Whorion - Fall of Atlas - (8.5/10)

Published on January 29, 2014


  1. The Great Mass Suicide
  2. Vortex of the Dead
  3. Tacit Waves of Gravitational Singularity
  4. Fall of Atlas


Symphonic Death / Technical Death


Eternal Sound Records

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The release of Omega Arcane was the dividing line Shade Empire needed so desperately to cross to actually become a formidable entity within symphonic metal and Fleshgod Apocalypse crossed a similar line as well with Agony. Quite curiously, then, Whorion has jumped somewhere in the middle of all this with their debut EP, Fall of Atlas, and rather handily, topples both these giants with a technical showcase of fretwork that this type of extreme metal has been sorely lacking as of late.


As soon as the EP begins it’s obvious that Whorion has a lot of bite to its bark and doesn’t blow flutes and violins down your ears just because they sound pretty. While the symphonic side does sound menacing as hell, it wouldn’t mean much without riffs that are threefold more menacing and a thundering vocal performance that could tear a rift in the heavens. Whorion’s sound is indeed meant to devastate, and devastate it does with an erratic, borderline Behemoth style of riffing that is embellished with all kinds of fancy sweeping and picking techniques, not to mention song structuring that seems a bit more progressive in momentum and flair, perhaps not too dissimilar from Beyond Creation.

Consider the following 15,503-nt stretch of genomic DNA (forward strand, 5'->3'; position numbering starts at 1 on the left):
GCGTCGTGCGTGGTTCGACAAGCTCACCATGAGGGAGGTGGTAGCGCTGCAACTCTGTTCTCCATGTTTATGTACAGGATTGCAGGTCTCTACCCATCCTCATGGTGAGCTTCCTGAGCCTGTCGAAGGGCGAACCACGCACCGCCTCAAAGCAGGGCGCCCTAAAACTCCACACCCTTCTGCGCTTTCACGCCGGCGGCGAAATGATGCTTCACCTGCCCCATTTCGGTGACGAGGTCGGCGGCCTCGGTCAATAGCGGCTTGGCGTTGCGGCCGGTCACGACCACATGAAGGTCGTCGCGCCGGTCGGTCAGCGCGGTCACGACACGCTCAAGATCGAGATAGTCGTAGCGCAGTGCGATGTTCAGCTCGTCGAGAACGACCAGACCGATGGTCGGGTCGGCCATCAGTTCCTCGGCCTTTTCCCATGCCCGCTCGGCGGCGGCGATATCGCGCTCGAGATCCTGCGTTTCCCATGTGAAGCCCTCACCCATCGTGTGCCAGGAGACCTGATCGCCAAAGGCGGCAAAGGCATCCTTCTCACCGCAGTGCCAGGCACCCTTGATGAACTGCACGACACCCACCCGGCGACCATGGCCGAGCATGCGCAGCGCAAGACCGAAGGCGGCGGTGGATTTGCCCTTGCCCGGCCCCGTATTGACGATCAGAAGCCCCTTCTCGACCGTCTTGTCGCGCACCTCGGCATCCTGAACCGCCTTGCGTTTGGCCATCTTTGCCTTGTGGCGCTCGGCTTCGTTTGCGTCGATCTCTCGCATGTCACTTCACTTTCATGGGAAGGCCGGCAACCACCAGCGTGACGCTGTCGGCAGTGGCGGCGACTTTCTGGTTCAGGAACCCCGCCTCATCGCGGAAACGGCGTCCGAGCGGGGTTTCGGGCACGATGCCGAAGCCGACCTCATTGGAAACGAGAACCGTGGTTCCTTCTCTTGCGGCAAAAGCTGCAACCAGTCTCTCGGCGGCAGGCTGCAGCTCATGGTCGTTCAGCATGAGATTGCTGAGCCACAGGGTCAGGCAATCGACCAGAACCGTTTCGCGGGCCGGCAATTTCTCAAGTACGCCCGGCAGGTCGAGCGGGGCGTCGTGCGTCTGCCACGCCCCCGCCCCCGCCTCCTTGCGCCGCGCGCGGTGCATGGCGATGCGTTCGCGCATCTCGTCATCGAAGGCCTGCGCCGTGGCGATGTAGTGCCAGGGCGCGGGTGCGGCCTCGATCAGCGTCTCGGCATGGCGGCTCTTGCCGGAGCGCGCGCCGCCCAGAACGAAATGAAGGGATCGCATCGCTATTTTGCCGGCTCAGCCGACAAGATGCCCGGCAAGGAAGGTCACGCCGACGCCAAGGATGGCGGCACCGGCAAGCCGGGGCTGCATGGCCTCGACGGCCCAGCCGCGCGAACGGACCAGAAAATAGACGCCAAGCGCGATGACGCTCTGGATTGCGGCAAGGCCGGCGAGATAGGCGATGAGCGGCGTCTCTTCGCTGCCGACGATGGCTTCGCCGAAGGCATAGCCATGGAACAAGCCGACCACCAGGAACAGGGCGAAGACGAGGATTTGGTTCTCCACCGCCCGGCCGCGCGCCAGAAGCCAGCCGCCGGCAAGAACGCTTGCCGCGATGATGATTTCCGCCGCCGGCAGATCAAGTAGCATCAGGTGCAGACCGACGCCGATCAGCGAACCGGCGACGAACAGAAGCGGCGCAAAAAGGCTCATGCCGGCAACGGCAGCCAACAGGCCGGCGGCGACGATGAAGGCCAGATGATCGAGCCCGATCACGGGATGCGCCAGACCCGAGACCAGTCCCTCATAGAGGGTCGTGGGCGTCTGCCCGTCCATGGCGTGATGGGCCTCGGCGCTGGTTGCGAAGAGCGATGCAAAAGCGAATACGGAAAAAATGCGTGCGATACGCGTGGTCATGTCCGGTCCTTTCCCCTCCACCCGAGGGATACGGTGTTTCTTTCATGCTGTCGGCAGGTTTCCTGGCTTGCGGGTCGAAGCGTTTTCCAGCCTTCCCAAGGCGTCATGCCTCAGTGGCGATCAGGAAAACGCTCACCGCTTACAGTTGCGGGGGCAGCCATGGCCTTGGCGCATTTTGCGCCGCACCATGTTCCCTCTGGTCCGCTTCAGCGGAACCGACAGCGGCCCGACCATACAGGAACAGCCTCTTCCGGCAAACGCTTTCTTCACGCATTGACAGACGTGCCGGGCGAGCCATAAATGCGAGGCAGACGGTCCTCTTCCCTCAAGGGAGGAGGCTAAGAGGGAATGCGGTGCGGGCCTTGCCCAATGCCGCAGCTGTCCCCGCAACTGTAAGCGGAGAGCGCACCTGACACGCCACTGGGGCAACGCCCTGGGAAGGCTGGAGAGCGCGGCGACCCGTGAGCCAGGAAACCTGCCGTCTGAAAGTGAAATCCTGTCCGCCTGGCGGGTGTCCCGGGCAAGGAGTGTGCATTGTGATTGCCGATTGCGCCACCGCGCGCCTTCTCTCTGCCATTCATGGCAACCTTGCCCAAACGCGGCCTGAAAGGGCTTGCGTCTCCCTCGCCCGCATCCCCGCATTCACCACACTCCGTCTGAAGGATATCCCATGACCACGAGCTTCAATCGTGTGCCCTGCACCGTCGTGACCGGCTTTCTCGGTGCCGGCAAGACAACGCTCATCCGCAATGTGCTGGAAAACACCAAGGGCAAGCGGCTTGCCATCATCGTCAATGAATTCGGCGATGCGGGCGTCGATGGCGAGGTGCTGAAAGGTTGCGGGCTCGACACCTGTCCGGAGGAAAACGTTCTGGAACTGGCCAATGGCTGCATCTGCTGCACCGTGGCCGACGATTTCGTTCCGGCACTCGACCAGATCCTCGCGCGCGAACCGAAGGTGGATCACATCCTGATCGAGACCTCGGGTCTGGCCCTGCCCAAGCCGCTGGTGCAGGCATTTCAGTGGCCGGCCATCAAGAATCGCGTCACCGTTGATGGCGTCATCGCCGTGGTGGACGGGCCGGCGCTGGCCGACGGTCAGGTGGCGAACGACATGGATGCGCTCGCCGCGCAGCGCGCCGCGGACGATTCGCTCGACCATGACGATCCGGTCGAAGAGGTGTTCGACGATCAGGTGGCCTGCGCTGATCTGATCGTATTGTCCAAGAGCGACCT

There is also a great deal of integration between the guitars and orchestration, so the two components never feel compartmentalized. Every time I listen to the harp and guitar interplay on “Vortex of the Dead,” complete with quavering strings and forboding horns, I get a chill down my spine. “The Great Mass Suicide” as well showcases that holistic approach when the guitars tone down slightly in technicality to allow the synths and spoken vocals to climax in their own spotlight.


Speaking of spotlights, it’s not hard to imagine Whorion sharing, if not stealing, it from some of the big named players of today. Their approach is, I feel, more holistic and dynamic, and they bring enough technicality into the picture to make it all the more impressive. At only three tracks long, though (one track is a synth instrumental), the guys have a bit more legwork to do in catching up, but with this much energy time doesn’t seem to be much of an issue.



Hans Rot

Author: Hans Rot

"Heavy Metal Hänsel" knows no other form of music and vehemently denies its existence when challenged. Left with only his primal instincts and encyclopedic knowledge of Iron Maiden lyrics to defend his beliefs, he lashes out at nonbelievers and naysayers with falsetto abandon.

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